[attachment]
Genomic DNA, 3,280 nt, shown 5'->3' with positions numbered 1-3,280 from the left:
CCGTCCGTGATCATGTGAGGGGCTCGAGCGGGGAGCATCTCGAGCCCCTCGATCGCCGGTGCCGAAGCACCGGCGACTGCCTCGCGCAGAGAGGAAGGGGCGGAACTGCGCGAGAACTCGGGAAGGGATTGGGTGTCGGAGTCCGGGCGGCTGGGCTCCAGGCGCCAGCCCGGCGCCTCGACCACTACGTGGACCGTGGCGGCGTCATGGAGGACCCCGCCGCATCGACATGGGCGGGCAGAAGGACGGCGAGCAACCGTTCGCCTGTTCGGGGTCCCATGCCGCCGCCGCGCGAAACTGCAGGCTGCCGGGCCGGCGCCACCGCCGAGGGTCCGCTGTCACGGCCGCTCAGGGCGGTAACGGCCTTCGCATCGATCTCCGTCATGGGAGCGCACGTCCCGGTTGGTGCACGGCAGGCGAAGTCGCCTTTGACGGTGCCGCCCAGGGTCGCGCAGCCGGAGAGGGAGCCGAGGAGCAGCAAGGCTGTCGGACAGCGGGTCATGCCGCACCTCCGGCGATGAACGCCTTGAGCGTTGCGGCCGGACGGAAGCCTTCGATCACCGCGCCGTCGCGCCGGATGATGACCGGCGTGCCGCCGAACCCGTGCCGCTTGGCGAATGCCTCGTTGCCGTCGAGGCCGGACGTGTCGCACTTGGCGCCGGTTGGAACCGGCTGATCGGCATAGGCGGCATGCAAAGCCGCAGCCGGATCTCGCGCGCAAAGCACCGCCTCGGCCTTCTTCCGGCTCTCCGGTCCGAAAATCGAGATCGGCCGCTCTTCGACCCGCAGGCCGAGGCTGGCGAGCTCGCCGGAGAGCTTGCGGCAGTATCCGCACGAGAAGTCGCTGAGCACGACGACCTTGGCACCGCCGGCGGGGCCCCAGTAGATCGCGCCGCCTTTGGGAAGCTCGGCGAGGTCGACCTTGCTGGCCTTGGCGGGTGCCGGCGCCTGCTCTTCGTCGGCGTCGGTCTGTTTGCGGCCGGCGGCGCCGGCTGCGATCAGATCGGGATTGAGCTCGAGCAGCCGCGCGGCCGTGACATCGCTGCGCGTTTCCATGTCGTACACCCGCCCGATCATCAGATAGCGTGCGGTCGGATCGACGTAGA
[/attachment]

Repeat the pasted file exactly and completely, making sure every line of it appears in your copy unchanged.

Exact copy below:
Genomic DNA, 3,280 nt, shown 5'->3' with positions numbered 1-3,280 from the left:
CCGTCCGTGATCATGTGAGGGGCTCGAGCGGGGAGCATCTCGAGCCCCTCGATCGCCGGTGCCGAAGCACCGGCGACTGCCTCGCGCAGAGAGGAAGGGGCGGAACTGCGCGAGAACTCGGGAAGGGATTGGGTGTCGGAGTCCGGGCGGCTGGGCTCCAGGCGCCAGCCCGGCGCCTCGACCACTACGTGGACCGTGGCGGCGTCATGGAGGACCCCGCCGCATCGACATGGGCGGGCAGAAGGACGGCGAGCAACCGTTCGCCTGTTCGGGGTCCCATGCCGCCGCCGCGCGAAACTGCAGGCTGCCGGGCCGGCGCCACCGCCGAGGGTCCGCTGTCACGGCCGCTCAGGGCGGTAACGGCCTTCGCATCGATCTCCGTCATGGGAGCGCACGTCCCGGTTGGTGCACGGCAGGCGAAGTCGCCTTTGACGGTGCCGCCCAGGGTCGCGCAGCCGGAGAGGGAGCCGAGGAGCAGCAAGGCTGTCGGACAGCGGGTCATGCCGCACCTCCGGCGATGAACGCCTTGAGCGTTGCGGCCGGACGGAAGCCTTCGATCACCGCGCCGTCGCGCCGGATGATGACCGGCGTGCCGCCGAACCCGTGCCGCTTGGCGAATGCCTCGTTGCCGTCGAGGCCGGACGTGTCGCACTTGGCGCCGGTTGGAACCGGCTGATCGGCATAGGCGGCATGCAAAGCCGCAGCCGGATCTCGCGCGCAAAGCACCGCCTCGGCCTTCTTCCGGCTCTCCGGTCCGAAAATCGAGATCGGCCGCTCTTCGACCCGCAGGCCGAGGCTGGCGAGCTCGCCGGAGAGCTTGCGGCAGTATCCGCACGAGAAGTCGCTGAGCACGACGACCTTGGCACCGCCGGCGGGGCCCCAGTAGATCGCGCCGCCTTTGGGAAGCTCGGCGAGGTCGACCTTGCTGGCCTTGGCGGGTGCCGGCGCCTGCTCTTCGTCGGCGTCGGTCTGTTTGCGGCCGGCGGCGCCGGCTGCGATCAGATCGGGATTGAGCTCGAGCAGCCGCGCGGCCGTGACATCGCTGCGCGTTTCCATGTCGTACACCCGCCCGATCATCAGATAGCGTGCGGTCGGATCGACGTAGA